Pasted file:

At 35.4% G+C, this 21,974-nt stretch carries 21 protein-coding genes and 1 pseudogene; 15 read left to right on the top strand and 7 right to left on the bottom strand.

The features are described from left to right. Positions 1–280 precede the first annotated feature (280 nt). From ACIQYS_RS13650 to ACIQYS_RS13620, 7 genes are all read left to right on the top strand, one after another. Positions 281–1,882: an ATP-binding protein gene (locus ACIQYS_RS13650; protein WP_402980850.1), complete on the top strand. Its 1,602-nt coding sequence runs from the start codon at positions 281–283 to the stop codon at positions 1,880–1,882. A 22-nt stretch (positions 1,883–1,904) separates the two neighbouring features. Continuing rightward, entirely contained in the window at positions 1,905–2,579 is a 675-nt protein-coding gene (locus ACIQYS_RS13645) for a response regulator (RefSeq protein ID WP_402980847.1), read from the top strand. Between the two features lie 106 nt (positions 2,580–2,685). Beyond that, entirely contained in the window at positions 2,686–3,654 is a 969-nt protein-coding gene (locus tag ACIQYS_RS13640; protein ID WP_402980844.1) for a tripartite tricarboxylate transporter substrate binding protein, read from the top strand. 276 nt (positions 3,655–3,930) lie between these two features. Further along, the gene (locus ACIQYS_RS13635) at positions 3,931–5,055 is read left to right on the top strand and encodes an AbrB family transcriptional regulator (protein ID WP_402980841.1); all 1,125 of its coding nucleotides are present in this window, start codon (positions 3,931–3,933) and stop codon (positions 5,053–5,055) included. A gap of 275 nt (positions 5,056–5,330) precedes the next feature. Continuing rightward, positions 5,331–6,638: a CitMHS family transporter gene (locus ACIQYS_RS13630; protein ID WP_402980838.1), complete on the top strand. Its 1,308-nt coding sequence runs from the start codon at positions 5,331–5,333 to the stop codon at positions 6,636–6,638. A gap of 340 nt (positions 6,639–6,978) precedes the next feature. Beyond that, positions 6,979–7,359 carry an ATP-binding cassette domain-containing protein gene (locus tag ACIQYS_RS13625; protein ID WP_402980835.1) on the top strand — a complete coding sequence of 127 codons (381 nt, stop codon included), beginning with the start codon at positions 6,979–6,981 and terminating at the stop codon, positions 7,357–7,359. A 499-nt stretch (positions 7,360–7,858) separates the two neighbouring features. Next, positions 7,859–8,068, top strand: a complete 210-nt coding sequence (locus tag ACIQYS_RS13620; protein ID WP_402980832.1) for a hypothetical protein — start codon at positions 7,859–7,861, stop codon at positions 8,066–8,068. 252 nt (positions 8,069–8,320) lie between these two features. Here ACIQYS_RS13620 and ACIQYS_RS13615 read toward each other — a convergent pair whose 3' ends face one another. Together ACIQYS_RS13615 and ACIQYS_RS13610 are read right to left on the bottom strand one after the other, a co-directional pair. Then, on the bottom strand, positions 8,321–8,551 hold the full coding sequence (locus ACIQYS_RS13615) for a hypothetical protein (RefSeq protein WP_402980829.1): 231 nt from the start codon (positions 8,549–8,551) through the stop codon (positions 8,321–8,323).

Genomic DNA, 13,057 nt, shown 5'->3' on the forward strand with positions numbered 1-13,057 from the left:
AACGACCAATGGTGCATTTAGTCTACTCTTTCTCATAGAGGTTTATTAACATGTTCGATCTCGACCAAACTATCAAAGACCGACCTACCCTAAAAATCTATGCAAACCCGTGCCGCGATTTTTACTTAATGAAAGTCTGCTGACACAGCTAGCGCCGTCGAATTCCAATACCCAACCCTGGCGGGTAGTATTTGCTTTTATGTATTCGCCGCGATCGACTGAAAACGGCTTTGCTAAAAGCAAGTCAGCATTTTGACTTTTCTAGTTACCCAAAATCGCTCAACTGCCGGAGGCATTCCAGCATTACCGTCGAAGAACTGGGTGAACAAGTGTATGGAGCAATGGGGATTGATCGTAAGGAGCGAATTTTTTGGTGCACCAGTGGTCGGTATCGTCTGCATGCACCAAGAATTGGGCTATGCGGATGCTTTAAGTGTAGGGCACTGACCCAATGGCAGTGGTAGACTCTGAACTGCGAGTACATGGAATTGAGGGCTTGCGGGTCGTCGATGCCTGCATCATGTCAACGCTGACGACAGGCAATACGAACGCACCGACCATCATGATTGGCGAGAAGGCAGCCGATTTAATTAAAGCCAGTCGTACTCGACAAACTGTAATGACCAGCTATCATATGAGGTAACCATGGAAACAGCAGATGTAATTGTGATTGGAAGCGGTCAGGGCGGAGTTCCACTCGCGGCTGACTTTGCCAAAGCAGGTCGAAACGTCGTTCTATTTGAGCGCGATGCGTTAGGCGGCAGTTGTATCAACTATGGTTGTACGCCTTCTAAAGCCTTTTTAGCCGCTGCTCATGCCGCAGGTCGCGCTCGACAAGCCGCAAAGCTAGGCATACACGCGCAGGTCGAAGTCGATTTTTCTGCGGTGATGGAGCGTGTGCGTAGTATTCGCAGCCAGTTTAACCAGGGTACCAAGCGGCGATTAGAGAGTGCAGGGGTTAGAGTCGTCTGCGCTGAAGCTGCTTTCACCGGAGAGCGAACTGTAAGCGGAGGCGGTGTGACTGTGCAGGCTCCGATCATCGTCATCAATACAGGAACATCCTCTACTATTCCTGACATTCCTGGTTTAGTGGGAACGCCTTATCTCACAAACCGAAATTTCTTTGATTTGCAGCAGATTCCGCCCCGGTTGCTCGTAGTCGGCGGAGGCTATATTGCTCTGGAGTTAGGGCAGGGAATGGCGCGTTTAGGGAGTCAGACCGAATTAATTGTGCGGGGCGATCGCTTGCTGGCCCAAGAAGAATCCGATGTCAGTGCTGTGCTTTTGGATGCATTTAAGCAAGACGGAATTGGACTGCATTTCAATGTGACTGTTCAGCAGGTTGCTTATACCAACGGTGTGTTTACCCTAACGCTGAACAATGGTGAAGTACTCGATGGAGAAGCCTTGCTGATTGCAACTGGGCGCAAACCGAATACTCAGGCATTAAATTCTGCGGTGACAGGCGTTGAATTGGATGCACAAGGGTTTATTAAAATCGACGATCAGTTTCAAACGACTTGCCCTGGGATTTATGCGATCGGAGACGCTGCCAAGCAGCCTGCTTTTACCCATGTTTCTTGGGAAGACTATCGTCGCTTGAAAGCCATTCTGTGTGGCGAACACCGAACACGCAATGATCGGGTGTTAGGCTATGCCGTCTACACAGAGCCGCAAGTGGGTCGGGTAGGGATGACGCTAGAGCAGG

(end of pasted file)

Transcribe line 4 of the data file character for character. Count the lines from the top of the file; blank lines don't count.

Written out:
AACGACCAATGGTGCATTTAGTCTACTCTTTCTCATAGAGGTTTATTAACATGTTCGATCTCGACCAAACTATCAAAGACCGACCTACCCTAAAAATCTATGCAAACCCGTGCCGCGATTTTTACTTAATGAAAGTCTGCTGACACAGCTAGCGCCGTCGAATTCCAATACCCAACCCTGGCGGGTAGTATTTGCTTTTATGTATTCGCCGCGATCGACTGAAAACGGCTTTGCTAAAAGCAAGTCAGCATTTTGACTTTTCTAGTTACCCAAAATCGCTCAACTGCCGGAGGCATTCCAGCATTACCGTCGAAGAACTGGGTGAACAAGTGTATGGAGCAATGGGGATTGATCGTAAGGAGCGAATTTTTTGGTGCACCAGTGGTCGGTATCGTCTGCATGCACCAAGAATTGGGCTATGCGGATGCTTTAAGTGTAGGGCACTGACCCAATGGCAGTGGTAGACTCTGAACTGCGAGTACATGGAATTGAGGGCTTGCGGGTCGTCGATGCCTGCATCATGTCAACGCTGACGACAGGCAATACGAACGCACCGACCATCATGATTGGCGAGAAGGCAGCCGATTTAATTAAAGCCAGTCGTACTCGACAAACTGTAATGACCAGCTATCATATGAGGTAACCATGGAAACAGCAGATGTAATTGTGATTGGAAGCGGTCAGGGCGGAGTTCCACTCGCGGCTGACTTTGCCAAAGCAGGTCGAAACGTCGTTCTATTTGAGCGCGATGCGTTAGGCGGCAGTTGTATCAACTATGGTTGTACGCCTTCTAAAGCCTTTTTAGCCGCTGCTCATGCCGCAGGTCGCGCTCGACAAGCCGCAAAGCTAGGCATACACGCGCAGGTCGAAGTCGATTTTTCTGCGGTGATGGAGCGTGTGCGTAGTATTCGCAGCCAGTTTAACCAGGGTACCAAGCGGCGATTAGAGAGTGCAGGGGTTAGAGTCGTCTGCGCTGAAGCTGCTTTCACCGGAGAGCGAACTGTAAGCGGAGGCGGTGTGACTGTGCAGGCTCCGATCATCGTCATCAATACAGGAACATCCTCTACTATTCCTGACATTCCTGGTTTAGTGGGAACGCCTTATCTCACAAACCGAAATTTCTTTGATTTGCAGCAGATTCCGCCCCGGTTGCTCGTAGTCGGCGGAGGCTATATTGCTCTGGAGTTAGGGCAGGGAATGGCGCGTTTAGGGAGTCAGACCGAATTAATTGTGCGGGGCGATCGCTTGCTGGCCCAAGAAGAATCCGATGTCAGTGCTGTGCTTTTGGATGCATTTAAGCAAGACGGAATTGGACTGCATTTCAATGTGACTGTTCAGCAGGTTGCTTATACCAACGGTGTGTTTACCCTAACGCTGAACAATGGTGAAGTACTCGATGGAGAAGCCTTGCTGATTGCAACTGGGCGCAAACCGAATACTCAGGCATTAAATTCTGCGGTGACAGGCGTTGAATTGGATGCACAAGGGTTTATTAAAATCGACGATCAGTTTCAAACGACTTGCCCTGGGATTTATGCGATCGGAGACGCTGCCAAGCAGCCTGCTTTTACCCATGTTTCTTGGGAAGACTATCGTCGCTTGAAAGCCATTCTGTGTGGCGAACACCGAACACGCAATGATCGGGTGTTAGGCTATGCCGTCTACACAGAGCCGCAAGTGGGTCGGGTAGGGATGACGCTAGAGCAGG